Brittany Wagner

Recently, the Foundation for Excellence in Education released a paper about how states across the country are implementing course access programs. Course access programs allow students to direct a portion of their annual per-pupil funding to approved course providers outside of their traditional school and receive credit if they successfully pass the class.

In twelve states and numerous school districts, course access programs are providing students with an opportunity to experience a wider variety of classes than they usually would. In Louisiana, students are using their funds for career and technical certification programs; in Minnesota, students are getting back on track in high school through an online credit recovery program; and students in rural Texas are preparing for the University of Texas through tailored online coursework. 

These programs are beneficial not just to students, but to school districts as well. It can be resource-intensive for a school to create a whole class to meet one child’s interests or readiness for advanced coursework. With course access, a student interested in taking AP Calculus could just head to the school’s library and log into any number of courses offered by universities or other providers.

On the flipside, course access programs also offer school districts an opportunity to earn additional revenue. Teachers can create courses that other students from around the state can attend, and schools can charge for them. Schools that have invested in a highly specialized teacher for a foreign language or advanced math or science course can help defray the cost by having that teacher create an online version of his or her courses.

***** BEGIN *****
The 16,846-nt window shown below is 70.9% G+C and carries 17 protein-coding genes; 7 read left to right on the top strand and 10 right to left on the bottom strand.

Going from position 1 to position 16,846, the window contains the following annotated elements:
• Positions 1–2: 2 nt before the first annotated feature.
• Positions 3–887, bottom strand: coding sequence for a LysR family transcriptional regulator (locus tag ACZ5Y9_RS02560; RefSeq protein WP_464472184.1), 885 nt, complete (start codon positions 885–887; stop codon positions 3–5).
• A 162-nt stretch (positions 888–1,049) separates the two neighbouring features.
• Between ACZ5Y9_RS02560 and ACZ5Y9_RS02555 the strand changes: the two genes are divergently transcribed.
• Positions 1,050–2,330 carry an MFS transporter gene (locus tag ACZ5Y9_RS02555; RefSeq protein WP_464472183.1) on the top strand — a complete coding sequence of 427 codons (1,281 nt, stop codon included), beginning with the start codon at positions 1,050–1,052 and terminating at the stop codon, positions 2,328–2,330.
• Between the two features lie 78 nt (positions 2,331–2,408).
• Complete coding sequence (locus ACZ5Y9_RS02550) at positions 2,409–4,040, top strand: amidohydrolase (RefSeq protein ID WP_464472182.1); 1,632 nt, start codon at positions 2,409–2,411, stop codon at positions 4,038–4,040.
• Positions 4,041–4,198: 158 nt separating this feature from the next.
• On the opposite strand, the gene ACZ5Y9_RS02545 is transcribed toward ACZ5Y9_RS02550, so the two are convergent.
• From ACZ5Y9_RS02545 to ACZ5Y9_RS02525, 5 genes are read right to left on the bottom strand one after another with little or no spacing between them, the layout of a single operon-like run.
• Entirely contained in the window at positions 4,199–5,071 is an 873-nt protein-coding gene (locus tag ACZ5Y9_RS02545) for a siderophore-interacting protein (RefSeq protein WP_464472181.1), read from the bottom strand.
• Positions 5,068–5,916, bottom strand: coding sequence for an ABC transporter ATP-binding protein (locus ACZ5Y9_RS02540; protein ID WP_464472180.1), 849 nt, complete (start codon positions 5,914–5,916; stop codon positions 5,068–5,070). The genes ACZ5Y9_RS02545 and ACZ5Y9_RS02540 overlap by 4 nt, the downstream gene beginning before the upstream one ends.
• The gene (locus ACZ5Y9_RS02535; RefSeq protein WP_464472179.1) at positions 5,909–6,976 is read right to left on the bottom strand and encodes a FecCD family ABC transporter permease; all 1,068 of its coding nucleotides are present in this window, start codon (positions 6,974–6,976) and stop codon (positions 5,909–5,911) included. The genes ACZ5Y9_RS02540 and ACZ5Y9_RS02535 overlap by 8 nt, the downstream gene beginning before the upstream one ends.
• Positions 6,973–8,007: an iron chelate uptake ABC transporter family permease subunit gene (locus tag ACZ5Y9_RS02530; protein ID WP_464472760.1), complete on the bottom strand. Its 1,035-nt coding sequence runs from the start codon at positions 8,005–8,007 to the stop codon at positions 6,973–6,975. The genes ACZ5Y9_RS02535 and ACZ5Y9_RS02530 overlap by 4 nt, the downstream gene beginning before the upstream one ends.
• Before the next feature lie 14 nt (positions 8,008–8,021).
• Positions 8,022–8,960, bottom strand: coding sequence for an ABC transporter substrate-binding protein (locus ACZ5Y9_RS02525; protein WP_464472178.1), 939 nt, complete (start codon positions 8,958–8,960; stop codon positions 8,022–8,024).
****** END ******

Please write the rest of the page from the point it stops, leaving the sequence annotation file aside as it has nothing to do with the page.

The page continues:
Such a program would do a world of good in Missouri. Most discussions about educational issues in the state usually involve St. Louis and Kansas City, but it’s easy to forget that more than 97 percent of the land area in Missouri is rural. While 476,765 students attend school districts classified as urban, 383,883 students attend school districts with a rural classification.

Students in rural districts often lack access to advanced math and science courses, Advanced Placement courses, diverse foreign languages, and technical skills training. This puts rural students at a disadvantage. A course access program could greatly expand these students’ horizons.

In an increasingly tech-oriented age, course access is an inevitable step. I hope Missouri join states around the country in this emerging trend.

About the Author

Brittany Wagner
Education Policy Research Assistant

Brittany Wagner was an education policy research assistant at the Show-Me Institute.